Monday 23 June 2014

Conferences: ICAANE IX - round-up

This is a regular International Conference on the Archaeology of the Ancient Near East, held in Warsaw in 2011, due to be in Vienna next time, but this year in Basel, Switzerland.

After Registration at Universität Basel on afternoon of Sunday 8th June, we were off to a fast start the next day with plenary lectures followed by four and half days of several simultaneous lectures on various parts and periods of the ANE. Sometimes hard to get from one place to another in time.

As the name implies, ICAANE is mainly devoted to pre-Classical archaeology, though there were several interesting lectures on Petra and the Nabataeans. Also of interest was a (disturbing) 3-hour session on Syria. Don Boyer gave a very informative and superbly professional (as you would expect) talk on his research on the water supply of Roman Gerasa which got a good reception and useful questions and comments.

I would not normally have gone to ICAANE which seldom gives much attention to the Roman Near East. This year, however, Dr. Ueli Brunner (Department of Geography, University of Zurich) – who gave a lecture in UWA about 18 months ago on his work in Yemen, had organised a Workshop on Kites. So I gave a lecture on Kites in the Harret Khaybar of west-central Saudi Arabia. The plan is to publish all these Kites papers as a book – a quick and high-profile publication will stimulate new research.

As always, a good reason for attending is for those conversations and contacts that grease the academic research engine. People you seldom see are right there for days and there is the opportunity to talk at length.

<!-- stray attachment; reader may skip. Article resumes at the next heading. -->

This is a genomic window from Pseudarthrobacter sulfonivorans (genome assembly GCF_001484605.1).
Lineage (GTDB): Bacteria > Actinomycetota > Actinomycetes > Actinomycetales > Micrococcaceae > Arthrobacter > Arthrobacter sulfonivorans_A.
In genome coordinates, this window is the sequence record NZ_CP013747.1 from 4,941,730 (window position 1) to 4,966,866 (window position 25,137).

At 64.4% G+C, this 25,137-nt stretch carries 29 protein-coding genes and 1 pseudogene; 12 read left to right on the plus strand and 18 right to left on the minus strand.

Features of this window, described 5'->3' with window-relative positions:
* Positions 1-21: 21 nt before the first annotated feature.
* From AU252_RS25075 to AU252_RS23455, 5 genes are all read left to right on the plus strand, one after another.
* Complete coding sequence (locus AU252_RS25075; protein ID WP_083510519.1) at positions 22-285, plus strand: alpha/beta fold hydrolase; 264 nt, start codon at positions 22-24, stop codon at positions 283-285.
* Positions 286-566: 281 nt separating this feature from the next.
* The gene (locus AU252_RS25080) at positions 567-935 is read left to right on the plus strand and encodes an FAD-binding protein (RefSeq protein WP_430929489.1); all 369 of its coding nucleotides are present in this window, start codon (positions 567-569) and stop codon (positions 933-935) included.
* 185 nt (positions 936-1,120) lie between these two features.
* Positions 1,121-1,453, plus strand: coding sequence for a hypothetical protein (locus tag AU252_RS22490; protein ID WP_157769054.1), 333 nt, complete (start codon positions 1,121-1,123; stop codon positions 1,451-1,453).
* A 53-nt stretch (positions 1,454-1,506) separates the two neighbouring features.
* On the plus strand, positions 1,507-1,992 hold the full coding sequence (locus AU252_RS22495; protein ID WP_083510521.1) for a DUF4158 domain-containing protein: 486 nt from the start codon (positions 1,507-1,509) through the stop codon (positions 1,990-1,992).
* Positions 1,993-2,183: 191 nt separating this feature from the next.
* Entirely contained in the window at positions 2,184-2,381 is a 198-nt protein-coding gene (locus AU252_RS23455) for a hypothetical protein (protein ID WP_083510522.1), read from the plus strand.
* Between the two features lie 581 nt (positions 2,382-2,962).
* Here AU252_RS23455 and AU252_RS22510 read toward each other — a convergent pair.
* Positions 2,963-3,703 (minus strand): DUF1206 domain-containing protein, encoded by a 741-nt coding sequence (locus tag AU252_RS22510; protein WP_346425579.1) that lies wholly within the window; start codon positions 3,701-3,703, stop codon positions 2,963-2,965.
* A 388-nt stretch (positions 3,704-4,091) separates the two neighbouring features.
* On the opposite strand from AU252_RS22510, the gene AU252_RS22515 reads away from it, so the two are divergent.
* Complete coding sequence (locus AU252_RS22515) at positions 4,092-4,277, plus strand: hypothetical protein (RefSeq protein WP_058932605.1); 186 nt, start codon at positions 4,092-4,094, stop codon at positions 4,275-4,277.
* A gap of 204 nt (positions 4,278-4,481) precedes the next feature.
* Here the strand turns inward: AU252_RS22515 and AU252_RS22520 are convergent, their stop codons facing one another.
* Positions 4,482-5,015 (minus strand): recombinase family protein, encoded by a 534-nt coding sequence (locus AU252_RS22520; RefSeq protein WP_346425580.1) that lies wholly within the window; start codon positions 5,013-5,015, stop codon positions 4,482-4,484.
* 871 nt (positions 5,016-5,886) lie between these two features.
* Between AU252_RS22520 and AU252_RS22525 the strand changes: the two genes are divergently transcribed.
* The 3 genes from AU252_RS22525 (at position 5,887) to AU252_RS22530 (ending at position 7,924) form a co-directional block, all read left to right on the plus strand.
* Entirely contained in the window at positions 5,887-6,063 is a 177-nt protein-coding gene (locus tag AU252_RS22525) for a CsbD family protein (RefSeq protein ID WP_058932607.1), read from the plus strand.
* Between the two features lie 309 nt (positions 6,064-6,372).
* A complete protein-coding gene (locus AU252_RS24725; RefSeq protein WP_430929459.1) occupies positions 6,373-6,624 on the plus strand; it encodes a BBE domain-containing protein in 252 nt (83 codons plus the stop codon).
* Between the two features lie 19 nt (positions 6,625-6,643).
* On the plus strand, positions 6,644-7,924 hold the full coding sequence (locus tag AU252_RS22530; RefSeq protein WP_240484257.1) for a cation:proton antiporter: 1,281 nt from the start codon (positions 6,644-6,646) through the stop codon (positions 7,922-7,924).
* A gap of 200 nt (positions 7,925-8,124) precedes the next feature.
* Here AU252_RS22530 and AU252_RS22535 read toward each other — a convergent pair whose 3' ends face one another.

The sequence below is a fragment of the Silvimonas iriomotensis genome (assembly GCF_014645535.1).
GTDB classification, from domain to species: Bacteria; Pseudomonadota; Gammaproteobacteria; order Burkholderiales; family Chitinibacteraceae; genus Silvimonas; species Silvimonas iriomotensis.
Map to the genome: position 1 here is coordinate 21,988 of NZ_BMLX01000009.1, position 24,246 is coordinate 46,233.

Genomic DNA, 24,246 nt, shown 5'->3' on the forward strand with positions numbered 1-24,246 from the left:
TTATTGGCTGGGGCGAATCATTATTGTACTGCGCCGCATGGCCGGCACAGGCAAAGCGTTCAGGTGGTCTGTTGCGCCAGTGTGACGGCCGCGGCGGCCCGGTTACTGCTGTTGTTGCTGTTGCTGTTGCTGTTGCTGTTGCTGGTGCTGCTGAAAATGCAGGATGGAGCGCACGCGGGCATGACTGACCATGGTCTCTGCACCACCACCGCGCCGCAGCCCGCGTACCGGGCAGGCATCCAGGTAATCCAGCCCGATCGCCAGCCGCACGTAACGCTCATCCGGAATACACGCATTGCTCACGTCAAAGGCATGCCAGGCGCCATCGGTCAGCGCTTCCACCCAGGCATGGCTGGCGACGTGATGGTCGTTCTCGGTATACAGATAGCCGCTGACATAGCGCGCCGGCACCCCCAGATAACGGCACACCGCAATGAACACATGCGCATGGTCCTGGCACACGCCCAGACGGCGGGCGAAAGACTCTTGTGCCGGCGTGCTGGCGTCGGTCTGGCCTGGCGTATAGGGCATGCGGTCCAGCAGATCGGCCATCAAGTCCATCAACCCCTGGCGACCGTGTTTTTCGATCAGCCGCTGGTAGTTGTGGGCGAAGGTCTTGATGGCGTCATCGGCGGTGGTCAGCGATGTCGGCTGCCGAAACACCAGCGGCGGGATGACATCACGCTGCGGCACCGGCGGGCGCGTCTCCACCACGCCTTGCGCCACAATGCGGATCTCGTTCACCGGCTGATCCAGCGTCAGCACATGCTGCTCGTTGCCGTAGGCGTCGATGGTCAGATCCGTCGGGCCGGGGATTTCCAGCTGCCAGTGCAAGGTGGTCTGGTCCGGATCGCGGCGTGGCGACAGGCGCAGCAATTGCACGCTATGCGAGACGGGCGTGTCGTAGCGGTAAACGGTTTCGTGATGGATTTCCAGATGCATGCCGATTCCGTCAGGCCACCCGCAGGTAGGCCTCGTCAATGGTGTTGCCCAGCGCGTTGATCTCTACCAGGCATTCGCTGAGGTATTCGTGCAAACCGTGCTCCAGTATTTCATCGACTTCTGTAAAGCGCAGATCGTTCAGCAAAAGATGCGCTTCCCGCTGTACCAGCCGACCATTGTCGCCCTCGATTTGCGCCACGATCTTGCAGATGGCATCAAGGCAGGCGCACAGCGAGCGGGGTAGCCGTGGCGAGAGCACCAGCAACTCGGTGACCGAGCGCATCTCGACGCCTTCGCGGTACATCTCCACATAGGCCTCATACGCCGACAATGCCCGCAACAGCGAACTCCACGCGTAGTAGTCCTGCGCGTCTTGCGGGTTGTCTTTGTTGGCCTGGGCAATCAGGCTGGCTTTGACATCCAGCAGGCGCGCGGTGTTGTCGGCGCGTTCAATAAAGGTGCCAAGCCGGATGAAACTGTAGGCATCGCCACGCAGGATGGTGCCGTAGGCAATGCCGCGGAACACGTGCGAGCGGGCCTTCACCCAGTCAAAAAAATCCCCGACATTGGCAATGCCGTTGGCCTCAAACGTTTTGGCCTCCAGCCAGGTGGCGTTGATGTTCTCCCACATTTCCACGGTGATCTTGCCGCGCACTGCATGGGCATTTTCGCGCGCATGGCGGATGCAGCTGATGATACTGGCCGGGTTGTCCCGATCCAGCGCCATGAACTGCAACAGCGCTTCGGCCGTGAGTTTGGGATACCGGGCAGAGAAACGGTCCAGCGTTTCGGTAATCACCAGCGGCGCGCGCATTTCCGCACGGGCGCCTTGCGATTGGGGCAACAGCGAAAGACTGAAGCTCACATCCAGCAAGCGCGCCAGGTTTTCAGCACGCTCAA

The University and Half-Canton of Basel each laid on a very pleasant reception and Dr Brunner took the Kites group for dinner in a delightful restaurant-pub in the back streets of Kleinbasel.

The weather was HOT – c. 35 every day. But Basel is delightful – 200 years of peace and neutrality is obviously a Good Thing. A little sight-seeing took us all at times to the Rhine where a recreation was to get into the river stream with clothes in an inflated backpack and let the current drift you downstream.

The Boyers and Kennedys joined up one afternoon to take the (free) public transport 12 km east to visit the superb ruins of the Roman city of Augusta Raurica, just outside modern August. You may remember a lecture to the Roman Archaeology Group of Perth on this town by Martina Müller a few years ago. More on this site later.


Wednesday 18 June 2014

Research: John William Burgon (1813-1888)

Petra – “A rose-red city, half as old as Time”

Not again! How many more times is that line going to be quoted by everyone who ever writes anything about Petra!

Many people do know the line and a good many could tell you it was from a poem written by John William Burgon (1813-1888) – ‘Dean Burgon’. Much less well-known is that Burgon had never visited Petra – or even the region. In 1845, a very mature student of 32, he entered a poem in the competition for Oxford’s Newdigate Prize. The theme that year was ‘Petra’, a place increasingly ‘in-the-news’ as a steady trickle of bolder western travellers undertook the immensely demanding journey, and wrote about it when they returned home. Burgon won on this – his third attempt, joining an illustrious list of winners over the two centuries including Oscar Wilde, Matthew Arnold and John Buchan.
Photograph of John William Burgon from: Goulburn 1892 John William Burgon late Dean of Chichester: A Biography with extracts from his letters and early journals, Vol. 1 (John Murray: London).
Even less well-known is that Burgon eventually did visit Petra - but not till 17 years later by which time he was almost 50. Two publications offer lengthy and – at the time published, fairly comprehensive lists of western travellers to Petra before 1914. Oddly, neither includes Burgon and a search through even other 19th century writers now easily found for free download, reveals no knowledge of Burgon’s visit …. while endlessly quoting his poem.